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  • Montana District Court Decision Invalidates Army Corps Nationwide Permit 12 Impacting Thousands of Ongoing and Planned Utility Projects Throughout the Country

Montana District Court Decision Invalidates Army Corps Nationwide Permit 12 Impacting Thousands of Ongoing and Planned Utility Projects Throughout the Country

April 28, 2020

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Key Points

  • A federal district judge has invalidated the Army Corps of Engineers Nationwide Permit 12 for failure to comply with the Endangered Species Act, in response to a case filed against the notorious Keystone XL pipeline.
  • As a result of the decision, the Army Corps has halted new and pending approvals under the permit, which is required for construction projects that will discharge dredged or fill material into waters of the United States.
  • Developers of pipelines and utilities across the country will be impacted by this change, which is likely to stall numerous ongoing construction projects.

On April 15, 2020, a federal district court judge in Montana vacated the Army Corps of Engineers Nationwide Permit 12 on the basis that the permit was not properly evaluated under the Endangered Species Act. See Northern Plains Resource Council v. U.S. Army Corps of Engineers (D. Mont., Apr. 15, 2020, No. CV-19-44-GF-BMM) 2020 WL 1875455. The case was filed by several environmental groups against the developers of the Keystone XL Pipeline and the Army Corps to halt construction of the pipeline, which has been the subject of a raging environmental debate over the past decade.1

The court’s decision on Nationwide Permit 12 (NWP 12) reaches far beyond Keystone XL. NWP 12 is critical to numerous infrastructure projects across the country as developers of pipelines and other utility and linear projects seek permit approval under NWP 12 to protect themselves from Clean Water Act citizen suits and enforcement actions. The court’s decision resulted in the Army Corps immediately halting new and pending approvals for coverage under the permit.2

The Army Corps oversees section 404 of the Clean Water Act, which requires permits3 for construction projects that will discharge dredged or fill material into waters of the United States.4 The Army Corps issues individual permits on a case-by-case basis, and has the authority to issue general nationwide permits for certain categories of activities which the Army Corps determines to be “similar in nature, will cause only minimal adverse environmental effects when performed separately, and will have only minimal cumulative adverse effect on the environment.”5

The current NWP 12 was re-issued by the Army Corps in 20176 and authorizes discharges of dredged or fill material into waters of the U.S. “for the construction, maintenance, repair, and removal of utility lines and associated facilities” so long as any single project does not result in the loss of more than one-half acre of waters of the U.S.7 Utility lines in this context include, among other things, oil and gas pipelines.8

As the Montana district court noted, both the Endangered Species Act (ESA) and the National Environmental Policy Act (NEPA) “require the Corps to consider the environmental impacts of its actions.”9 The court found that the Army Corps violated its obligations under the ESA because it failed to consult the Fish and Wildlife Service (or initiate “programmatic consultation” under the ESA) when it re-issued NWP 12 in 2017.10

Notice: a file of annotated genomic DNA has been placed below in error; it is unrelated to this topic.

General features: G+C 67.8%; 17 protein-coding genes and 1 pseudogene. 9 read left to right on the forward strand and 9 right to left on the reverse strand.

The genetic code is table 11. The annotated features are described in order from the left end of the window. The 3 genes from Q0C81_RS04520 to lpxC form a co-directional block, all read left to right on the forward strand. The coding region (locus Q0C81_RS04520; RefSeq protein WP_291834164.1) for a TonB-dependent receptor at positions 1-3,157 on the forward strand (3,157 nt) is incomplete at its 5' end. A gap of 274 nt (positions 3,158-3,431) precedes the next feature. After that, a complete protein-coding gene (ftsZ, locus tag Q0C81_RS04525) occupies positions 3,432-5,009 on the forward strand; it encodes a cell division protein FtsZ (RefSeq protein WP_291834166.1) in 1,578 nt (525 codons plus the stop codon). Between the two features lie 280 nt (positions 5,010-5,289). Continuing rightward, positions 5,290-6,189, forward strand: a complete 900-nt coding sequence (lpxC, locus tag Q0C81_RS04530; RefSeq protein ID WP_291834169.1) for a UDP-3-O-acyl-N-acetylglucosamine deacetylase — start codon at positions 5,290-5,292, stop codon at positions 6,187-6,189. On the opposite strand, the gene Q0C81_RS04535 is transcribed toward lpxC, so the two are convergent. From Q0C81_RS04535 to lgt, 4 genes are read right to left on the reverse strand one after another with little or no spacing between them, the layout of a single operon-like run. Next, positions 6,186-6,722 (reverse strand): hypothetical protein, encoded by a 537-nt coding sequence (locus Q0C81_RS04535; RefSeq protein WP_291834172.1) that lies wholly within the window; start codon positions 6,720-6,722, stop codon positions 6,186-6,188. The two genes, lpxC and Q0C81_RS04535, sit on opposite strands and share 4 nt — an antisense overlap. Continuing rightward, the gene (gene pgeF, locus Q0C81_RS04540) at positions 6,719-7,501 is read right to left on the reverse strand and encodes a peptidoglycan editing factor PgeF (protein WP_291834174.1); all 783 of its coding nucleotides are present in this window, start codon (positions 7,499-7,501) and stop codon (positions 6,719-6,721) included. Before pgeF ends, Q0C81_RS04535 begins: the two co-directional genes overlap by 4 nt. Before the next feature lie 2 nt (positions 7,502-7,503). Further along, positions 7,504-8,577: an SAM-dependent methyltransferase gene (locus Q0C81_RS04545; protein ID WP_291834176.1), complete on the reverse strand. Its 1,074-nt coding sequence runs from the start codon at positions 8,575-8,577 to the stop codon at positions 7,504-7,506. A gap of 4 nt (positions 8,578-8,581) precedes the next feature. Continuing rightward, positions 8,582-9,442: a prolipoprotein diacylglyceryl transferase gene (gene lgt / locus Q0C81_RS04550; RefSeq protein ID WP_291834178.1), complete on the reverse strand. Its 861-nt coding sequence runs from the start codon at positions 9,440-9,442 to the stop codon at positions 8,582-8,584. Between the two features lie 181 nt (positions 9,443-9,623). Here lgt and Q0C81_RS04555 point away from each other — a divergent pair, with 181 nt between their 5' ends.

The Army Corps responded that NWP 12 would have no effect on listed species or critical habitat, but the court disagreed, citing to the Army Corps own descriptions of NWP 12 activities which “have resulted in direct and indirect impacts to wetlands, streams, and other aquatic resources.”11 The court also relied on expert declarations asserting that discharges allowed under NWP 12 will affect endangered species.12

The court enjoined the Army Corps from authorizing any dredge or fill activities under NWP 12 until it completes the consultation process,13 which could take years to work through, making the future of many planned projects uncertain.

 


1 See, e.g., Melissa Denchak, NRDC, What is the Keystone Pipeline? How a single project became the epicenter of an enormous environmental battle., (Apr. 7, 2017),

2 See Inside EPA, Army Corps Halting CWA Permit Coverage Following Pipeline Ruling (Apr. 22, 2020),.

3 See 33 U.S.C. § 1344(a).

4 Also known as “jurisdictional” or “navigable” waters. While outside the scope of this piece, the definition of waters of the United States is a hotly contested issue. See, e.g., Unsettled Waters: Navigable Waters Protection Rule Narrows the Definition of “Waters of the United States” WilmerHale – JDSupra and Sean Herman, et. al., Uncertainty on Maui: How Will Functional Equivalence Work in the Real World? (Apr. 23, 2020), (discussing the U.S. Supreme Court’s recent decision in County of Maui v. Hawai’i Wildlife Fund).

5 33 U.S.C. § 1344(e)(1).

6 General permits may last up to five years, at which point they can be re-issued or expire. 33 U.S.C. § 1344(e)(2). Nationwide Permit 12 was issued for the first time in 1977. 82 Fed. Reg. 1860, 1985-86 (Jan. 6, 2017).

7 82 Fed. Reg. 1860, 1985-86 (Jan. 6, 2017).

8 82 Fed. Reg. at 1985.

9 Northern Plains Resource Council v. U.S. Army Corps of Engineers (D. Mont., Apr. 15, 2020, No. CV-19-44-GF-BMM) 2020 WL 1875455, at *2. See also 16 U.S.C. § 1536(a)(2) and 42 U.S.C. § 4332(C).

10 Id. at *3.

11 Id. at *4.

12 Id. at *6.

13 Id. at *9.

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